Closing out the Week in Congress (May 1-5, 2017)

May 5, 2017

Submitted by:  Veronica Coffin

From: 

Health bill crosses first hurdle…

The House passed the American Health Care Act, moving the action on health care to the Senate. Congress passed the Omnibus spending bill to fund the government through September, with a bipartisan compromise that had both sides claiming a win.

How much do members of Congress get paid?
Most senators, representatives, delegates, and the resident commissioner of Puerto Rico make $174,000. The Speaker of the House (Paul Ryan) makes  $223,500 per year. The president pro tempore of the Senate (Orrin Hatch) and the majority and minority leaders in the House and Senate (Mitch McConnell, Chuck Schumer, Kevin McCarthy and Nancy Pelosi) make $193,400. Those amounts have not changed since 2009.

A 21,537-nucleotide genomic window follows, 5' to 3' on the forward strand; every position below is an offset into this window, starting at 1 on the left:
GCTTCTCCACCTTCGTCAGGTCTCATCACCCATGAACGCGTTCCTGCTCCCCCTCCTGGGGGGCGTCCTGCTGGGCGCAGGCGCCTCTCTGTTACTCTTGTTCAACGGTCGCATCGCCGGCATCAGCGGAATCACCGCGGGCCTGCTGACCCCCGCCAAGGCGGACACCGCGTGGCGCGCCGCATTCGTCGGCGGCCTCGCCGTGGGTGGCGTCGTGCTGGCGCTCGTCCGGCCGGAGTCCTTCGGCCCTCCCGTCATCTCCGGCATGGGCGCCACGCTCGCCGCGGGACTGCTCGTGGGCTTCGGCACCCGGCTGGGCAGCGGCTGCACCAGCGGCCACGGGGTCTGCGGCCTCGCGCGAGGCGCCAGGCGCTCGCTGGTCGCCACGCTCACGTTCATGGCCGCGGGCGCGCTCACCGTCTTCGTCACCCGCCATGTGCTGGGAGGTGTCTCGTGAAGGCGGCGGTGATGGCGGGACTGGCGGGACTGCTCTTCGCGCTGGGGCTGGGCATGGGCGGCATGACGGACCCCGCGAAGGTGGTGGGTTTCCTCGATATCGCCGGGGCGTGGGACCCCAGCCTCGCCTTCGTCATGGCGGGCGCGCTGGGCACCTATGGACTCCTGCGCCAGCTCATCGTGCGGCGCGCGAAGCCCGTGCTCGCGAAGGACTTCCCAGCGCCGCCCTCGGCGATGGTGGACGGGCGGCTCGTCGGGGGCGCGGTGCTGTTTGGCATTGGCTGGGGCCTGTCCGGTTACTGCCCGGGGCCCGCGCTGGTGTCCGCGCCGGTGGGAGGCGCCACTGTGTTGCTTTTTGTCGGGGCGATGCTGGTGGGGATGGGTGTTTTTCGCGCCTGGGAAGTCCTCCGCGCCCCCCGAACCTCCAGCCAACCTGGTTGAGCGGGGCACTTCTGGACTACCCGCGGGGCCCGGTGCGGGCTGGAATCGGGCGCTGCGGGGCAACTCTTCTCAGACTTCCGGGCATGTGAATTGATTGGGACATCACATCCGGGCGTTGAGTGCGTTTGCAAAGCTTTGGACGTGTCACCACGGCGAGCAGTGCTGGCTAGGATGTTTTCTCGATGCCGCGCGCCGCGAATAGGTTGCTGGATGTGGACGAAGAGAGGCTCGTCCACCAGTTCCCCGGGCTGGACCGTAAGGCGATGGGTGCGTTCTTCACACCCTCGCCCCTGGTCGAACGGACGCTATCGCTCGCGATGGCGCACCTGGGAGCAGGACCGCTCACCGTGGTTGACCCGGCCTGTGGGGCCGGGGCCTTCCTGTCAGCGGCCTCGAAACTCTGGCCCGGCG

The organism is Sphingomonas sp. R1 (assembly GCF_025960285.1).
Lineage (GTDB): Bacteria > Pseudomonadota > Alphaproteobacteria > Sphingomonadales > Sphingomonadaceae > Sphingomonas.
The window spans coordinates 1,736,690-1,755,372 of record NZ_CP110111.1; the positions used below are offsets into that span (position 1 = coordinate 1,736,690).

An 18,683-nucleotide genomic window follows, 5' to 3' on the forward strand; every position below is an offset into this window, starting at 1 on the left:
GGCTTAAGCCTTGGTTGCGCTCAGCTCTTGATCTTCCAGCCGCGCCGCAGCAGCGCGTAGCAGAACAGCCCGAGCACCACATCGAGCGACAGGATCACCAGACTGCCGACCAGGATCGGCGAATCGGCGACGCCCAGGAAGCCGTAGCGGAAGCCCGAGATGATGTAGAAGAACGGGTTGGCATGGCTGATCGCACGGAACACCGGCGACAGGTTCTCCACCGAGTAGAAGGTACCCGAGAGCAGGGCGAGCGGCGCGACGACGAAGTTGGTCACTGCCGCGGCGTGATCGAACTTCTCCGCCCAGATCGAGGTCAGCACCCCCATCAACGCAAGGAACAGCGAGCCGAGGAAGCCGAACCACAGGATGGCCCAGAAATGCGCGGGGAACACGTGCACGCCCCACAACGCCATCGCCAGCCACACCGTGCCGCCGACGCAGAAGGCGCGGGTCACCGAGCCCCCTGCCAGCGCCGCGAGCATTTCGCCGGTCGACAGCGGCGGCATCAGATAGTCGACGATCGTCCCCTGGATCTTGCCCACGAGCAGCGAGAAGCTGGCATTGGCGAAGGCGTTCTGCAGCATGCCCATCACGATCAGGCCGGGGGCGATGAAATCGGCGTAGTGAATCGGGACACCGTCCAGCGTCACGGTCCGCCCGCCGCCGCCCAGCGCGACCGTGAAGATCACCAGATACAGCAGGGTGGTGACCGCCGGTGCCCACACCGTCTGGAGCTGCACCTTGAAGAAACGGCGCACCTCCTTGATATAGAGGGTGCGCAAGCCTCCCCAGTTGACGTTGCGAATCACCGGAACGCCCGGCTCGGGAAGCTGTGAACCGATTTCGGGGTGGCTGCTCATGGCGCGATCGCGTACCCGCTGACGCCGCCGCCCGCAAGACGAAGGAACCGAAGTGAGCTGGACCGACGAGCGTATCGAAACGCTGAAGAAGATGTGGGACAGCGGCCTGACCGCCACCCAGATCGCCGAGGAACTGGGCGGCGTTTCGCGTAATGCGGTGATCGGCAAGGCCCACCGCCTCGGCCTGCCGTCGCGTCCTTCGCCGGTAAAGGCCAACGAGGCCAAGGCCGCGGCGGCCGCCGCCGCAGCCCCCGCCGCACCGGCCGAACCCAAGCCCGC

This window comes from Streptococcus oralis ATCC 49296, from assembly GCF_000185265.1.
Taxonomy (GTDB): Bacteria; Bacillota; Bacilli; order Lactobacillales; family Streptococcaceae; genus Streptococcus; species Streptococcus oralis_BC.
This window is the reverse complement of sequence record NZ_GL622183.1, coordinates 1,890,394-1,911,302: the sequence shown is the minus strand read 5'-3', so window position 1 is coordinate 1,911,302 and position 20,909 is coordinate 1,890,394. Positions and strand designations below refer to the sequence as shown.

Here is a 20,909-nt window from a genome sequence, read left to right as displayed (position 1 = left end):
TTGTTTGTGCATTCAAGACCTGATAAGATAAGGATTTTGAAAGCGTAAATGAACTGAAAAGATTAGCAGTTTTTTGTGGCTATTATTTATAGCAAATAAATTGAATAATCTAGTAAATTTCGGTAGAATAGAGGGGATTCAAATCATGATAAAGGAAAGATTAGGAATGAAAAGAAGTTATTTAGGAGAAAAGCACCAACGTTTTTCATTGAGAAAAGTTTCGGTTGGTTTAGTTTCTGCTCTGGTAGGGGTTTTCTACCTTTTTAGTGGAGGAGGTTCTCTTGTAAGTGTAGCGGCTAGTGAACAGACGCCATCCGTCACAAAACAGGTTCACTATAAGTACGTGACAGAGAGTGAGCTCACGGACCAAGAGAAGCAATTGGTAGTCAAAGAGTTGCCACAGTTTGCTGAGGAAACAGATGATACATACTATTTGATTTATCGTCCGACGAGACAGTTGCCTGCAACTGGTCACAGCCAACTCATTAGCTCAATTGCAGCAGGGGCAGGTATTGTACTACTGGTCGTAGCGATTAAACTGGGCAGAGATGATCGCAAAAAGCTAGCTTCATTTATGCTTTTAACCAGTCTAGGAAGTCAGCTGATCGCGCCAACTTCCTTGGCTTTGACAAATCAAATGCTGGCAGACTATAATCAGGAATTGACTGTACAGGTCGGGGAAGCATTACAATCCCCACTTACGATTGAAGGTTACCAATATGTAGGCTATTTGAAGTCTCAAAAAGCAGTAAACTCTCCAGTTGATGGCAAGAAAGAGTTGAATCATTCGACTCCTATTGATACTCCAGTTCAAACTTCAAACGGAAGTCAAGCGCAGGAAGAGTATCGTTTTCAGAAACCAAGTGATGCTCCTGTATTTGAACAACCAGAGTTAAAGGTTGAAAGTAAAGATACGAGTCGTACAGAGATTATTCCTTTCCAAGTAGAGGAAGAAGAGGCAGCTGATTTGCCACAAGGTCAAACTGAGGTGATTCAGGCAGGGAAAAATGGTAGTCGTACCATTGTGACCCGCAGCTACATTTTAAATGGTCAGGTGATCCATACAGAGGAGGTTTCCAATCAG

Members are only paid during their terms in office. They receive no per diem or housing allowance but can deduct up to $3,000 per year for housing expenses. Their outside income is limited ($27,495 in 2016).

 

Q & A: What’s next for the health care bill? (AHCA)

The American Health Care Act still has a long road to travel.

Senators plan to write their own health bill, so keep an eye on Senators Orrin Hatch [R, UT] and Lamar Alexander [R, TN], chairmen of the relevant committees.

The health bill is a reconciliation bill, (crafted in response to the recent budget to “reconcile” existing policies with the budget), which means it only needs a simple majority and is not subject to filibuster. A reconciliation bill is also subject to the “Bryd Rule,” meaning it must reduce spending and cannot include “extraneous matters.”

Once senator leaders come up with a bill that can pass Byrd Rule muster, it can come up for a vote before the full Senate. And if the Senate bill passes, that’s when things get really interesting. The House and Senate would have to work reconcile differences and then the combined bill would have to pass both the House and Senate in the exact same form.

All of that to say, a long process awaits, with many twists and turns and opportunities to weigh in along the way.

 

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